Reading Larkin's "Where We Lived" came across account of E. Parry, "mast agent" for the Royal Navy surveying New England white pines at the out break of the Revolution. He was taken prisoner and sent inland to Sturbridge, Mass. to be kept in the house of a Capt. Parker. Parry, in his diary, complains of the smells in the American household, thus we can assume that they had been suppressed in the English middle class by this time. These odors include:unwashed bodies, animal manure on boots, wood smoke, tobacco, souring milk,ripening cheese, dried apples and and Indigo dye pot filled with "chamber lye"-the alkaline concentrate of chamber pots used as solvent.

Bradford  •  Link

It rather sounds like a) an intestinal blockage (which sent a friend of mine to hospital even nowadays; all the more likely in Sam's time, before the Invention of Fibre)---or b) a kidney stone (as opposed to the bladder [underlined] stone which he was cut for). (It might have had its inception in the kidney, but the bladder is where it stuck.) And as we all have testified many times, no matter where it's located, once one has (so to speak) sweated it out, relief is so immediate as to appear magical, or miraculous.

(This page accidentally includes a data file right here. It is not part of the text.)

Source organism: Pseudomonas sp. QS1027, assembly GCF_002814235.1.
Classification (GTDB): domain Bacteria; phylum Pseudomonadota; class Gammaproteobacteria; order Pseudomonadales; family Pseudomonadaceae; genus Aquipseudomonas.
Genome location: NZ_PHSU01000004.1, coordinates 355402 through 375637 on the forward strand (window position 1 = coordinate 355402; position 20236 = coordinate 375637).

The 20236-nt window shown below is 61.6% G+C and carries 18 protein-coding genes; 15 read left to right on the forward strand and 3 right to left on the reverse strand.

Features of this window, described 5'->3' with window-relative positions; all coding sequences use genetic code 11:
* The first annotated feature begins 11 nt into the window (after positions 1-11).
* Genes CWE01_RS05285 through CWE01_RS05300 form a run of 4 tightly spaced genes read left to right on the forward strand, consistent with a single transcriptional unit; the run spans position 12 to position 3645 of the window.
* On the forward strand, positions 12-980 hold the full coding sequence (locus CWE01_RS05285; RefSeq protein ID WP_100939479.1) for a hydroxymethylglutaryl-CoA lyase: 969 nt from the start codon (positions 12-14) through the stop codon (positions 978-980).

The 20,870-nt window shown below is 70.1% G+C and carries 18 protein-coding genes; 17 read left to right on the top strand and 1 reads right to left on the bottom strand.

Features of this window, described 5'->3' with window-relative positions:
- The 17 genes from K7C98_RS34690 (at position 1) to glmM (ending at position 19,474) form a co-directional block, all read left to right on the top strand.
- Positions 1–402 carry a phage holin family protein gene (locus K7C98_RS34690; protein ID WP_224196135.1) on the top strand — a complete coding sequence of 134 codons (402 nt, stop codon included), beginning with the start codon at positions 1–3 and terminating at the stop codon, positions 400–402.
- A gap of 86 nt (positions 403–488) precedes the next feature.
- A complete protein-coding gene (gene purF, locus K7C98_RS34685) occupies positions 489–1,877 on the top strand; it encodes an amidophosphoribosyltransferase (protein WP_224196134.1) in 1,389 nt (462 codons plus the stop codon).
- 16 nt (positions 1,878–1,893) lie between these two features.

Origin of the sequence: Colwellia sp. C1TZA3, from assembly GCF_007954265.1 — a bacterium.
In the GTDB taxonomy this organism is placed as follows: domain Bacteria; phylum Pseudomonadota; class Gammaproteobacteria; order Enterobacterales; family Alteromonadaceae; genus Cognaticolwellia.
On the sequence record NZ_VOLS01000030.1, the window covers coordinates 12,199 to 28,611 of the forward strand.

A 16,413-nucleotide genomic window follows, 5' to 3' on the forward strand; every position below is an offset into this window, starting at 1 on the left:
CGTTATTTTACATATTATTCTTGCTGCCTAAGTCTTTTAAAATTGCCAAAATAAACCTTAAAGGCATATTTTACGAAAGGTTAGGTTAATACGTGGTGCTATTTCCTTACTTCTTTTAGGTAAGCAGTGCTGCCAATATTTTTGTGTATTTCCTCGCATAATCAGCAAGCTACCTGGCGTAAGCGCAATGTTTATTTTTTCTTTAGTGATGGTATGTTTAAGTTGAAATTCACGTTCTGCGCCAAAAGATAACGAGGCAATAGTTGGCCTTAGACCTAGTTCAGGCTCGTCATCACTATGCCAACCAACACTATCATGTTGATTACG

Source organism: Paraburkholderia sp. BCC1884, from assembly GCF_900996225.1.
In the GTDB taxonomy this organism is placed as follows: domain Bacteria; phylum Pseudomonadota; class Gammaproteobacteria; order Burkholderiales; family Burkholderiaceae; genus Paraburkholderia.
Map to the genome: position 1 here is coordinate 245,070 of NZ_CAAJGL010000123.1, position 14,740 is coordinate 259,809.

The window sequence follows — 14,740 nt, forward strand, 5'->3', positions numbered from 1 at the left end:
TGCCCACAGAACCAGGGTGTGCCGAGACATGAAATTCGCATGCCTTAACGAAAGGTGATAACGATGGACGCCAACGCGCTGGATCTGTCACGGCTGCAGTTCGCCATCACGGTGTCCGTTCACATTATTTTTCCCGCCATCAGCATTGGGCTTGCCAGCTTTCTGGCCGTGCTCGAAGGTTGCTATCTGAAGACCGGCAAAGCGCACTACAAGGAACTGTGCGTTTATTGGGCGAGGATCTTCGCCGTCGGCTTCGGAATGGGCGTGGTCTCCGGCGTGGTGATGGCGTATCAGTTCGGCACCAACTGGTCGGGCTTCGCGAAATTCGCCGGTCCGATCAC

David Vaeth  •  Link

In regard to all the comments that some found Sam's reaction to Uncle Wight's "offer" to be rather muted -- isn't it really strange that there's been no subsequent mention of it?

cumsalisgrano  •  Link

Samuells Pain supercedes all other problems "it really strange that there's been no subsequent mention of it?"

Todd Bernhardt  •  Link

re: the extraordinary pain

FWIW, I second Bradford's guess of a kidney stone. I've never had one (praise Goddess), but know enough people who have had them to recognize the symptoms. And, as Robert points out, Sam's autopsy revealed that he was riddled with the things, both in his kidneys and bladders, when he died.

A. De Araujo  •  Link

"my pain began to grow less and less"
Typical renal colic: excruciating pain followed by almost sudden relief.

Robert Gertz  •  Link

"...after office home to dinner, being in extraordinary pain..."

a missing fragment...